Active learning is an instructional method in which students become engaged participants in the classroom through the use of in-class written exercises, games, problem sets, audience-response systems, debates, class discussions, etc. Despite evidence supporting the effectiveness of active learning strategies, minimal adoption of the technique has occurred in many professional programs. The goal of this study was to compare the perceptions of active learning between students who were exposed to active learning in the classroom (n = 116) and professional-level physiology faculty members (n = 9). Faculty members reported a heavy reliance on lectures and minimal use of educational games and activities, whereas students indicated that they learned best via the activities. A majority of faculty members (89%) had observed active learning in the classroom and predicted favorable effects of the method on student performance and motivation. The main reported barriers by faculty members to the adoption of active learning were a lack of necessary class time, a high comfort level with traditional lectures, and insufficient time to develop materials. Students hypothesized similar obstacles for faculty members but also associated many negative qualities with the traditional lecturers. Despite these barriers, a majority of faculty members (78%) were interested in learning more about the alternative teaching strategy. Both faculty members and students indicated that active learning should occupy portions (29% vs. 40%) of face-to-face class time.

  3. Current Situation and Analysis of Geography Teachers' Active Learning Knowledge and Usage in Turkey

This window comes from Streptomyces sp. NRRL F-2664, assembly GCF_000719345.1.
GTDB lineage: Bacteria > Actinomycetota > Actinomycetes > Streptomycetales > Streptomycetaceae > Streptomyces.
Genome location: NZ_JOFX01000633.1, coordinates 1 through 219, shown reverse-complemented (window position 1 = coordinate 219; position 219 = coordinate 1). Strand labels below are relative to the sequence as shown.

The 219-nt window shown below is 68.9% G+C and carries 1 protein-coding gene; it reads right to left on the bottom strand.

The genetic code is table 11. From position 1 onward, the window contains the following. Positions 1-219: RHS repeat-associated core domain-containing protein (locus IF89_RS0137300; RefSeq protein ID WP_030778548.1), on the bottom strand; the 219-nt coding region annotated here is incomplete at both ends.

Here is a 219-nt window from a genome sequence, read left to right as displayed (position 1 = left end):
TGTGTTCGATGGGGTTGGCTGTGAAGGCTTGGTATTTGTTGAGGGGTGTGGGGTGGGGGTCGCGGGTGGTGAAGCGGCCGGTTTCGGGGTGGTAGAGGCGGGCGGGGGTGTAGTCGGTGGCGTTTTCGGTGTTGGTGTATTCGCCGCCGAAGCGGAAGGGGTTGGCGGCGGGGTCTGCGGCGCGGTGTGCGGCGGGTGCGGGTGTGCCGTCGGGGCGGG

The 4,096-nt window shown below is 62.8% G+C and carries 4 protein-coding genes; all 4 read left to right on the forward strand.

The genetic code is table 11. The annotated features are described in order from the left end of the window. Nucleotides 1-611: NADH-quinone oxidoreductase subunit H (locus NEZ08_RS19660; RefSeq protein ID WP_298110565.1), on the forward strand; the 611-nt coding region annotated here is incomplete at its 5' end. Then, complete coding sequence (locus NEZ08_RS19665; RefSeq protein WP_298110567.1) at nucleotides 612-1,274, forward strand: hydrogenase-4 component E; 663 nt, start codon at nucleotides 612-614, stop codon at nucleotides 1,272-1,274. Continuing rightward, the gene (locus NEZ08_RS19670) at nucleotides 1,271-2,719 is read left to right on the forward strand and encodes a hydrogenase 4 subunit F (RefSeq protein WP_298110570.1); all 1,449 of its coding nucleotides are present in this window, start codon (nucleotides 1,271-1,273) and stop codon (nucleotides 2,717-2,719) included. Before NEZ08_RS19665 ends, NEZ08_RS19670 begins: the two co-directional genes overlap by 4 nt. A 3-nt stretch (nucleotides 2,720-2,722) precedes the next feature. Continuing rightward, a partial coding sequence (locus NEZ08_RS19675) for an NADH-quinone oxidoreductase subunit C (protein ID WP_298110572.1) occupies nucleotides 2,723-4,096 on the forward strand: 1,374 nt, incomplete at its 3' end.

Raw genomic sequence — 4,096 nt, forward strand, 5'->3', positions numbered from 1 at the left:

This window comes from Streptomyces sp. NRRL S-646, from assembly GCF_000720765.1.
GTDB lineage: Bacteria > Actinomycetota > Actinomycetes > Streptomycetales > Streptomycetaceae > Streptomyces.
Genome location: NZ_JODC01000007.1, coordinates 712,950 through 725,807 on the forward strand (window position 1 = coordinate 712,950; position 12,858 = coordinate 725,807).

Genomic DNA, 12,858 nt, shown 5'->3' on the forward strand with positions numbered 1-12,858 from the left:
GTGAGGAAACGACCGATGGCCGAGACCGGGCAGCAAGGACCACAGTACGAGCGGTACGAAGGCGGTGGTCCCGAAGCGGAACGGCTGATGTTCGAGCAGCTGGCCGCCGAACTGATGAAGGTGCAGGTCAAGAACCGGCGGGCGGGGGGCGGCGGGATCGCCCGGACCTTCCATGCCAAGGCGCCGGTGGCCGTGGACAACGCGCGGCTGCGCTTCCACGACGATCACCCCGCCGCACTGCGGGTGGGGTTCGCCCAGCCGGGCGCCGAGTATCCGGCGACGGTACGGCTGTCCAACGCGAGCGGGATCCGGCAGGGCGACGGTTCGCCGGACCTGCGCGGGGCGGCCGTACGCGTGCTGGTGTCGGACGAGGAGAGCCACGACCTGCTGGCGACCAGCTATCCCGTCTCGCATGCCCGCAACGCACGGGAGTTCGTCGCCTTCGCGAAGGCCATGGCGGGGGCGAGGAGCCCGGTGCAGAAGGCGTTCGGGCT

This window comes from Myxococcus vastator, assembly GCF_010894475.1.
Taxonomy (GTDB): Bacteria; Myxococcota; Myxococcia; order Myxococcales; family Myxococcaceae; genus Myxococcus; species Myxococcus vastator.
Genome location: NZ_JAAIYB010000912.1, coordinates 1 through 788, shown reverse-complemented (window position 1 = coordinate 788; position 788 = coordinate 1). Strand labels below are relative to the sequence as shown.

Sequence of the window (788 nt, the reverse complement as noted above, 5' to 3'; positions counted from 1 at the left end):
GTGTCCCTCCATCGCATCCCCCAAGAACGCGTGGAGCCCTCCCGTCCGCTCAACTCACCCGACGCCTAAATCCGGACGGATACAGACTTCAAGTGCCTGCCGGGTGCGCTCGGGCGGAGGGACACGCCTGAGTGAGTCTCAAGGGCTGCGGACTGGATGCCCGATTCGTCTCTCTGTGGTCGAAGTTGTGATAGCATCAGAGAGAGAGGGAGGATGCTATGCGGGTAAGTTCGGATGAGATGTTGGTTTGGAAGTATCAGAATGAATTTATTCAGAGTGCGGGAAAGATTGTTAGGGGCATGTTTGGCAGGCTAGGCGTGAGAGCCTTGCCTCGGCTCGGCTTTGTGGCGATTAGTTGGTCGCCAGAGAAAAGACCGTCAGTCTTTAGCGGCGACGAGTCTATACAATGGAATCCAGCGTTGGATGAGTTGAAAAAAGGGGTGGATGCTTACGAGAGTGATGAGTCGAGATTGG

ERIC Educational Resources Information Center

    Tuna, Fikret

    2012-01-01

    In parallel to the developments in the approach to education, the secondary education geography curriculum in Turkey was renewed in 2005. This new programme encourages the use of active learning methods and techniques in the classroom by adopting the idea that students should construct and interpret knowledge by actively participating in the…

  4. Introduction to Acoustical Energy. Learning Activity.

    ERIC Educational Resources Information Center

    Shackelford, Ray; Johnson, Steve

    1998-01-01

    This technology education activity will allow the students to observe acoustical energy and will put them in a problem-solving situation where they must use the movement of a sound-activated diaphragm to perform another activity. (Author)

  5. Active learning increases student performance in science, engineering, and mathematics.

    PubMed

    Freeman, Scott; Eddy, Sarah L; McDonough, Miles; Smith, Michelle K; Okoroafor, Nnadozie; Jordt, Hannah; Wenderoth, Mary Pat

    2014-06-10

    To test the hypothesis that lecturing maximizes learning and course performance, we metaanalyzed 225 studies that reported data on examination scores or failure rates when comparing student performance in undergraduate science, technology, engineering, and mathematics (STEM) courses under traditional lecturing versus active learning. The effect sizes indicate that on average, student performance on examinations and concept inventories increased by 0.47 SDs under active learning (n = 158 studies), and that the odds ratio for failing was 1.95 under traditional lecturing (n = 67 studies). These results indicate that average examination scores improved by about 6% in active learning sections, and that students in classes with traditional lecturing were 1.5 times more likely to fail than were students in classes with active learning. Heterogeneity analyses indicated that both results hold across the STEM disciplines, that active learning increases scores on concept inventories more than on course examinations, and that active learning appears effective across all class sizes--although the greatest effects are in small (n ≤ 50) classes. Trim and fill analyses and fail-safe n calculations suggest that the results are not due to publication bias. The results also appear robust to variation in the methodological rigor of the included studies, based on the quality of controls over student quality and instructor identity. This is the largest and most comprehensive metaanalysis of undergraduate STEM education published to date. The results raise questions about the continued use of traditional lecturing as a control in research studies, and support active learning as the preferred, empirically validated teaching practice in regular classrooms.